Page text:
David Bourget (Western Ontario)
David Chalmers (ANU, NYU)
Rafael De Clercq
Jack Alan Reynolds
Learn more about PhilPapers
Philosophy of the Social Sciences 35 (1):3-19 (2005)
The social sciences must be biological ones, owing simply to the fact that they focus on the causes and effects of the behavior of members of a biological species, Homo sapiens. Our improved understanding of biology as a science and of the biological realm should enable us therefore to solve several of the outstanding problems of the philosophy of social science. The solution to these problems leaves most of the social and behavioral sciences pretty much as it finds them, though it does provide improved understanding of their scope, limits, and methods. Key Words: biology natural selection Darwinism models narratives history.
|Keywords||No keywords specified (fix it)|
|Categories||categorize this paper)|
Setup an account with your affiliations in order to access resources via your University's proxy server
Configure custom proxy (use this if your affiliation does not provide a proxy)
|Through your library|
References found in this work BETA
No references found.
Citations of this work BETA
No citations found.
Similar books and articles
Alix Cohen (2009). Kant and the Human Sciences: Biology, Anthropology and History. Palgrave Macmillan.
Paul S. Agutter & Denys N. Wheatley (1999). Foundations of Biology: On the Problem of “Purpose” in Biology in Relation to Our Acceptance of the Darwinian Theory of Natural Selection. [REVIEW] Foundations of Science 4 (1):3-23.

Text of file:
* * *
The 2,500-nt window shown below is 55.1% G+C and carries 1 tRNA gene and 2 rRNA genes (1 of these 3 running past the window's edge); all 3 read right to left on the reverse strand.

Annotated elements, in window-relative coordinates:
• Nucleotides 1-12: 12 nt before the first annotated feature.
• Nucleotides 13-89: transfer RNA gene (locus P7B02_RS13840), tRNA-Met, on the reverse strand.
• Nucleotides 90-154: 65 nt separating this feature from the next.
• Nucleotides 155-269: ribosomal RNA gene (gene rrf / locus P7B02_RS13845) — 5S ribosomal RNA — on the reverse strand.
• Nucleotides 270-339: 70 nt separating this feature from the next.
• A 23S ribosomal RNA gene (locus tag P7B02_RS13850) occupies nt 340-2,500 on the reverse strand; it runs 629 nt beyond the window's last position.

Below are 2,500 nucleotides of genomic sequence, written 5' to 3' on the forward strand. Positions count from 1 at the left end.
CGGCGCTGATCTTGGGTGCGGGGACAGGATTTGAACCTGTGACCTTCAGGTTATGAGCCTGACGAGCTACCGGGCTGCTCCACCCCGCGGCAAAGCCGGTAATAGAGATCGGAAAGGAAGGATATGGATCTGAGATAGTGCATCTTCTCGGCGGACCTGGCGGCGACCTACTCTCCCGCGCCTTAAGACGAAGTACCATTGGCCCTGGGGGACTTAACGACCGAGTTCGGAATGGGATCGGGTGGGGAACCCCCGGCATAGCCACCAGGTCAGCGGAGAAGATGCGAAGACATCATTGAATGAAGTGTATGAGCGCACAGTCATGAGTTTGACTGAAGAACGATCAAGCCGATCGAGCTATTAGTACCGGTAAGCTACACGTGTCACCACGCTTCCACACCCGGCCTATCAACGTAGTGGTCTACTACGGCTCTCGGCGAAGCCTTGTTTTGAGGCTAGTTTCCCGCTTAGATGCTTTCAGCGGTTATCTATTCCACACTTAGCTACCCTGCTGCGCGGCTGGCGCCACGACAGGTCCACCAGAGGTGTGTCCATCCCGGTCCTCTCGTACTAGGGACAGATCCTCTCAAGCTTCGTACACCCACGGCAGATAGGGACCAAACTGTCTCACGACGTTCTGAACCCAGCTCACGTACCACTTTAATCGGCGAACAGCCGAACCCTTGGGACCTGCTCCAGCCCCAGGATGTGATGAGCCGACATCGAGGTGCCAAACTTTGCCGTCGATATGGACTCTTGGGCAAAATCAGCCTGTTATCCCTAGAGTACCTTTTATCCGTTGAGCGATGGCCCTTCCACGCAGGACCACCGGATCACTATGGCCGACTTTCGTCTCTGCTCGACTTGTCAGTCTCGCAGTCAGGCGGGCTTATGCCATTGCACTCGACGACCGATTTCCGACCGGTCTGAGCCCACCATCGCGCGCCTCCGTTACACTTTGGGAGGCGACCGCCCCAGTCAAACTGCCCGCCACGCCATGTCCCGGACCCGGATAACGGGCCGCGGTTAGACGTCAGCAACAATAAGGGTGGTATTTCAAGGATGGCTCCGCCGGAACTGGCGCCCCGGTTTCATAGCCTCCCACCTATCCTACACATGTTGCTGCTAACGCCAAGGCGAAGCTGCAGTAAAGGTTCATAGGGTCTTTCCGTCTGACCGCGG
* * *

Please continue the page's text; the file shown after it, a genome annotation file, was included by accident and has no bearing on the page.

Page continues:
Robert A. Wilson (2005). Genes and the Agents of Life: The Individual in the Fragile Sciences, Biology. Cambridge University Press.
Robert A. Wilson (2004). Recent Work on Individualism in the Social, Behavioural, and Biological Sciences. Biology and Philosophy 19 (3):397-423.
Ben Jeffares (2003). The Scope and Limits of Biological Explanations in Archaeology. Dissertation, Victoria University of Wellington
Peter T. Saunders (2003). Bricks Without Straw: Darwinism in the Social Sciences. Theoria 18 (3):259-272.
Peter Richerson (2007). A Prolegomenon to Nonlinear Empiricism in the Human Behavioral Sciences. Biology and Philosophy 22 (1):1-33.
David L. Hull & Michael Ruse (eds.) (1998). The Philosophy of Biology. Oxford University Press.
Alexander Rosenberg (1985). The Structure of Biological Science. Cambridge University Press.
Alexander Rosenberg (1994). Instrumental Biology, or, the Disunity of Science. University of Chicago Press.
Added to index2009-01-28
Total downloads23 ( #75,237 of 1,101,578 )
Recent downloads (6 months)3 ( #117,010 of 1,101,578 )
How can I increase my downloads?